I have to admit when I first saw the trailer for Get Out I was immediately skeptical. It sounded like an interesting concept but I thought it would be another mediocre horror film. Admittedly I’m not a huge horror fan, my favourite horror films are The Shining and Alien, hybrid-horror films which I’m not even sure some horror purists would consider actually horror. However in recent years I’ve grown more fond of horror with films like The Witch, The Cabin in the Woods, Green Room and A Girl Walks Home Alone at Night being among my favourites. I really enjoy horror films which subvert genre expectations or are a hybrid of different genres. Despite my growing taste for horror the trailer for Get Out didn’t sell me. That was until the film was released in the United States and I saw the overwhelmingly positive response (100% with 139 reviews at one point), and of course memes on Twitter. Then I discovered the film was written and directed by Jordan Peele, one half of the sketch comedy duo, Key and Peele, and I was suddenly very intrigued. That intrigue grew into anticipation which grew into excitement into full-blown obsession as I anxiously awaited the UK release of Get Out. After finally seeing it I can confirm that it was well worth the wait.
Get Out opens like a typical horror film, someone is walking alone on an empty street at night and they’re going to get captured or killed by whatever the monster in the film is. In the case of Get Out like every horror trope in it (and there are quite a few) it takes on new meaning. This is because the person walking down the street is a black man, named Andre Hayworth, played by the always brilliant LaKeith Stanfield. There is a well worn trope in horror films where the token black character usually a man dies first. Get Out cleverly subverts this trope. Andre is walking down an empty white neighbourhood and is captured by a mysterious hooded figure but he doesn’t die instead as we later find out something far more sinister happens. There are already so many layers of meaning in this opening scene. For one it allows a black man to be scared which in a white society we aren’t allowed to be. This might sound ridiculous if you’re not black but trust me when you’re a black man you have the pressure of hyper-masculinity (something Moonlight brilliantly explored) but you also can’t be seen as threatening or you risk your life. We are seen as intimidating but we’re not allowed to be vulnerable. It’s so refreshing to see Get Out subvert this because if you’ve grown up like I have as a black boy in a white society you know that if you put your hood up people will have a preconception about you because they’ve seen images of “thugs” perpetuated in the media. This resonates deeply with recent high profile cases of young black boys like Tamir Rice and Trayvon Martin who were seen as intimidating killed by police. Even though I was myself very scared of white chavs I still avoided appearing intimidating from a young age from fear of scaring old white people. There are a lot of things I related to in Get Out because simply being a black man you share a lot of experiences with other black men because of the way society treats us as a whole. Despite being set in America, I felt a lot of the same feelings the black characters felt in this film.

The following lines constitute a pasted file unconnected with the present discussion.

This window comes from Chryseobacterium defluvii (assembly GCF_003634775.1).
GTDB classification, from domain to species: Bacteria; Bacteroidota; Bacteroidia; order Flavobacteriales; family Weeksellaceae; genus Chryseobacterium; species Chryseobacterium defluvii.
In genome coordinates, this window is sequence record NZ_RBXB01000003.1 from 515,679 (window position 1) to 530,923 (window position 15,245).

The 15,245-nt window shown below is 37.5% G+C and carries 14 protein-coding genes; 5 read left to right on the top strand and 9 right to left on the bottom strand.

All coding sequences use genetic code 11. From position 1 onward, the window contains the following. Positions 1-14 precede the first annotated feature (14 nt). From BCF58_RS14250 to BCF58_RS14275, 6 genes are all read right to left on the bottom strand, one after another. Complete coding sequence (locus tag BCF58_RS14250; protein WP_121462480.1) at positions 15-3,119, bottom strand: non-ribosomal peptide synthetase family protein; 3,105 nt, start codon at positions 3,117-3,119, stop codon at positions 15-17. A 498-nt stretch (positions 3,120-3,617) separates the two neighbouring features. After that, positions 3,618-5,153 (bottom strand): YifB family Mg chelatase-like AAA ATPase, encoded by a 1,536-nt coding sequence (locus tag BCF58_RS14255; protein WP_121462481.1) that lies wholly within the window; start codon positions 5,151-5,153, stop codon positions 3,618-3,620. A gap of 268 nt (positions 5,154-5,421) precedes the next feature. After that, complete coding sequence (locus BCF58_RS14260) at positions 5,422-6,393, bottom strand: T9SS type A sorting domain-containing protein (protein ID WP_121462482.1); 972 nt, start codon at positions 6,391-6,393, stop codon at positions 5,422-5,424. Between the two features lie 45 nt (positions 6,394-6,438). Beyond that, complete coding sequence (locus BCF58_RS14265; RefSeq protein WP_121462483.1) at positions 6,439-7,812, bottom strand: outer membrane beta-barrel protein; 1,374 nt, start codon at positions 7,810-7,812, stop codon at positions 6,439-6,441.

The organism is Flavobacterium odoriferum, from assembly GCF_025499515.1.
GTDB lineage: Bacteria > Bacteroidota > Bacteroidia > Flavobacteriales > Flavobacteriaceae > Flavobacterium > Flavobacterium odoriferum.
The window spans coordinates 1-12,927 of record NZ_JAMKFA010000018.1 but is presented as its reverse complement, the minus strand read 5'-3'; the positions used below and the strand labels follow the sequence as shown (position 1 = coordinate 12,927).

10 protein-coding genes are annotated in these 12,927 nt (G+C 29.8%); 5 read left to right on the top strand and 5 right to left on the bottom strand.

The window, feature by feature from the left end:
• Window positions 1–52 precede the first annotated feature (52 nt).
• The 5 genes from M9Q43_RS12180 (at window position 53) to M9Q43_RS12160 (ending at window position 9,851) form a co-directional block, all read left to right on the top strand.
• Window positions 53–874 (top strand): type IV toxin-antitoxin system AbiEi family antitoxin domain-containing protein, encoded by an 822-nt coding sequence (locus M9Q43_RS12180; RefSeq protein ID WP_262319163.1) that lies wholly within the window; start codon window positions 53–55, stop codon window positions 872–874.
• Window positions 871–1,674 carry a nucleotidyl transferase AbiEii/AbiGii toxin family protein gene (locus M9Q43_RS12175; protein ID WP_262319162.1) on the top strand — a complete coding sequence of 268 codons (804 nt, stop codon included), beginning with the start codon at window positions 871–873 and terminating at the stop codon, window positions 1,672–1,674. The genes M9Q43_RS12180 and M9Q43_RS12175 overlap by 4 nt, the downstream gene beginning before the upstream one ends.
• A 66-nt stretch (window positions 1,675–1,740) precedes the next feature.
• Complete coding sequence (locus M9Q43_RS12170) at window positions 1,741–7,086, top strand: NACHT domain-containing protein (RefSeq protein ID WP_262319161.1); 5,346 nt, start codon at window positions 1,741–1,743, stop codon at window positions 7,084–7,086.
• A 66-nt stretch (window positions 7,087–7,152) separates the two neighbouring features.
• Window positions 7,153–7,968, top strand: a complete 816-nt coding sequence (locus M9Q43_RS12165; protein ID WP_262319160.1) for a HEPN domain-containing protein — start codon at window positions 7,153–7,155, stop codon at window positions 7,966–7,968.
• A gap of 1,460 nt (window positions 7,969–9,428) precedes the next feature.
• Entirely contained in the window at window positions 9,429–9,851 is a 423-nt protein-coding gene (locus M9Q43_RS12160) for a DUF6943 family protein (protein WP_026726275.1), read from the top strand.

The post opening credits scene begins with an incredible musical cue, Childish Gambino’s “Redbone.” It’s a smooth sexy Bootsy Collins sampling R&B and funk jam, pure baby making music but it’s lyrics are lot deeper than that. During the chorus Gambino repeats “stay woke”, for those not familiar with the term it is used as a reminder for black people to stay knowledgeable and not to turn a blind eye on injustices against black people. The title of the song itself “redbone” which means a light-skinned black woman or a biracial woman is relevant as Jordan Peele himself is a biracial…well man. Peele mined his biracial identity for comedy on his very popular sketchy comedy television series, Key and Peele. In Get Out, Peele makes many interesting observations on what it’s like to be black in a white society. The protagonist of Get Out, Chris, (brilliantly played by Skins star, British actor, Daniel Kaluuya) is a very dark-skinned black, young photographer who is dating a white girl, Rose (Allison Williams of Girls). Although Peele is a biracial man with a white mother and black father, he identities as a black man and calls himself a black man because historically that’s how black people of mixed race have been treated in America. The casting of the film is excellent. Daniel Kaluuya, who I’ve been a huge fan of since watching him in an episode of Black Mirror, astounded me in this role giving a subtle but powerful performance – the range of facial expressions is seriously impressive. Allison Williams also give a very good performance until the big reveal where her performance becomes terrifyingly good. But the MVP is Rod, the TSA agent, played hilariously by Lil Rel Howery, he is the much needed comic relief of the film, delivering very funny lines and being a proxy for the black audience member.